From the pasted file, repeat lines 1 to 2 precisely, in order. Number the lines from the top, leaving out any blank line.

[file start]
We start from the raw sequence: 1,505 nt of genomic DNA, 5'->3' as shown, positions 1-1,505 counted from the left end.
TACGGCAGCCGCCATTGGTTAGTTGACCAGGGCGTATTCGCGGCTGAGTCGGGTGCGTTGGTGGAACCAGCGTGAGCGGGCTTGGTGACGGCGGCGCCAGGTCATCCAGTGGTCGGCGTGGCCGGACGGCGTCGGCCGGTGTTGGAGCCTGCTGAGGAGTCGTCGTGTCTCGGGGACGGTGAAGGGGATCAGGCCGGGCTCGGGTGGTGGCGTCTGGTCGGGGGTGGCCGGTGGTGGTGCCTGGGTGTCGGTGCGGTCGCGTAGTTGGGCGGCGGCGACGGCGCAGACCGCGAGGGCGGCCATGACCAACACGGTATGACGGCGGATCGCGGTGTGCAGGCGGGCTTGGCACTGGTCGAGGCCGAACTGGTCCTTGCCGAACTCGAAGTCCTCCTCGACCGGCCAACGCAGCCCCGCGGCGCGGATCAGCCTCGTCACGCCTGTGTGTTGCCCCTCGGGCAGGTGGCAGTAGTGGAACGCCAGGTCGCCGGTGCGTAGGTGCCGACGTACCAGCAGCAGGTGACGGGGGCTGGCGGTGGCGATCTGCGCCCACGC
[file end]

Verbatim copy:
We start from the raw sequence: 1,505 nt of genomic DNA, 5'->3' as shown, positions 1-1,505 counted from the left end.
TACGGCAGCCGCCATTGGTTAGTTGACCAGGGCGTATTCGCGGCTGAGTCGGGTGCGTTGGTGGAACCAGCGTGAGCGGGCTTGGTGACGGCGGCGCCAGGTCATCCAGTGGTCGGCGTGGCCGGACGGCGTCGGCCGGTGTTGGAGCCTGCTGAGGAGTCGTCGTGTCTCGGGGACGGTGAAGGGGATCAGGCCGGGCTCGGGTGGTGGCGTCTGGTCGGGGGTGGCCGGTGGTGGTGCCTGGGTGTCGGTGCGGTCGCGTAGTTGGGCGGCGGCGACGGCGCAGACCGCGAGGGCGGCCATGACCAACACGGTATGACGGCGGATCGCGGTGTGCAGGCGGGCTTGGCACTGGTCGAGGCCGAACTGGTCCTTGCCGAACTCGAAGTCCTCCTCGACCGGCCAACGCAGCCCCGCGGCGCGGATCAGCCTCGTCACGCCTGTGTGTTGCCCCTCGGGCAGGTGGCAGTAGTGGAACGCCAGGTCGCCGGTGCGTAGGTGCCGACGTACCAGCAGCAGGTGACGGGGGCTGGCGGTGGCGATCTGCGCCCACGC